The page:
There are other EU policy options to reduce barriers to cross-border philanthropy, such as the creation of a supranational legal form to facilitate European public benefit engagement. Member States and the EU should in any case facilitate tax effective cross-border philanthropy, which currently still is very complex and burdensome – ideas around mutual recognition are discussed in this context.

EU policy itself should not unduly restrict the space – in particular  EU policy to counter-terrorism financing, money laundering and tax evasion, (and its national implementation) has had unintended consequences on our sector and we need to ensure that this policy is risk based and does not unduly restrict our sector and that philanthropic flows can still cross-borders safely.

Collaboration among the EU and philanthropic organisations has a new momentum. Philanthropy Advocacy is engaging around the next EU Multi-annual framework (MFF), which includes recovery and resilience packages as well as continuation of old and creation of new programmes such as a values fund which all offer entry points for philanthropic actors at different levels (as partners/co-funders/co-investors/intermediaries/beneficiaries). With civil society partners we are also stating some concerns about envisaged cuts in areas of key relevance to our sector.

Finally, there is dynamic in the philanthropy sector around social investment/mission related investments and the EU as well as national policy makers could help facilitate this.  The Invest EU programme, which aims to trigger also more private investments into EU policy fields is specifically interesting for philanthropic investors.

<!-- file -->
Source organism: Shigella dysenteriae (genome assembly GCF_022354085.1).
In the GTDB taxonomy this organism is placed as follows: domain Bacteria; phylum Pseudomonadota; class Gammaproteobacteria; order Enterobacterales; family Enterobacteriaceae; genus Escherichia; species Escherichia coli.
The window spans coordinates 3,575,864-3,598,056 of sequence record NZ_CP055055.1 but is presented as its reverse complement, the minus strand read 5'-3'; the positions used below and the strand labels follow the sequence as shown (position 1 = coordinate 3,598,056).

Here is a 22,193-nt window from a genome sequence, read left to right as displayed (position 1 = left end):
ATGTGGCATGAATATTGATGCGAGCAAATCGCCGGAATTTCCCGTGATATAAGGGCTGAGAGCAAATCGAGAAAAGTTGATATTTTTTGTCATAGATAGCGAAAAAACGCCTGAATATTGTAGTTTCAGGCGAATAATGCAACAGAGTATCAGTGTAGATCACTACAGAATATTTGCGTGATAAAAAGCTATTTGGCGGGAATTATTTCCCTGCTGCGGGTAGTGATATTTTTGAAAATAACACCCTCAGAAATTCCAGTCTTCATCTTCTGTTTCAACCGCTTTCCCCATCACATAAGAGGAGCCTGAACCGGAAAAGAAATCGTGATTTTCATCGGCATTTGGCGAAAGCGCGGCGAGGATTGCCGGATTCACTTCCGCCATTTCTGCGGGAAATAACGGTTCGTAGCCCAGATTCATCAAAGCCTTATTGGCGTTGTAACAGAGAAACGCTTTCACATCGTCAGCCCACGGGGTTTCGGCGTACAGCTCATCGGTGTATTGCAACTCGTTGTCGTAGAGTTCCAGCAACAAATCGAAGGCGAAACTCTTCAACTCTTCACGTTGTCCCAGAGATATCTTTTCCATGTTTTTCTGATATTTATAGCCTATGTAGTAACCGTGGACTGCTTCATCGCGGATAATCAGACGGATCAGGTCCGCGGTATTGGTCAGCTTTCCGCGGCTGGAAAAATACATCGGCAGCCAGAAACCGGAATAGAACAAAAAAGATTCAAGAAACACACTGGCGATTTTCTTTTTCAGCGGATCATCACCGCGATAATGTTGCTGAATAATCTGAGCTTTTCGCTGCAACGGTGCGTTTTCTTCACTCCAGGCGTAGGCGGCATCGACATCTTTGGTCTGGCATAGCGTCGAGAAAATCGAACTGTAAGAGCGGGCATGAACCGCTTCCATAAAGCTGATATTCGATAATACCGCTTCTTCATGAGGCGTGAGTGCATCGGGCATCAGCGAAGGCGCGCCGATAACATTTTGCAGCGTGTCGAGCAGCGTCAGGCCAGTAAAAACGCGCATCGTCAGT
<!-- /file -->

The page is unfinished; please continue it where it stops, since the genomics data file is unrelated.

What is clear is that European funders and their infrastructure have to be vigilant to maintain and shape their space – in order to be able to operate as freely and independently as possible also in the future. The joint DAFNE and EFC Philanthropy Advocacy project is a European hub for monitoring EU and national developments with impact on the operating environment, legal analysis and engagement with policy makers to implement the policy recommendations of the European Philanthropy Manifesto. We collaborate with experts in the field and with wider civil society to speak with a stronger voice on areas of common concern. If you are interested to engage with Philanthropy Advocacy, please get in touch. I also invite you to check the Philanthropy Advocacy website with regular news and updates.

Hanna Surmatz for Philanthropy Advocacy, a joint DAFNE and EFC initiative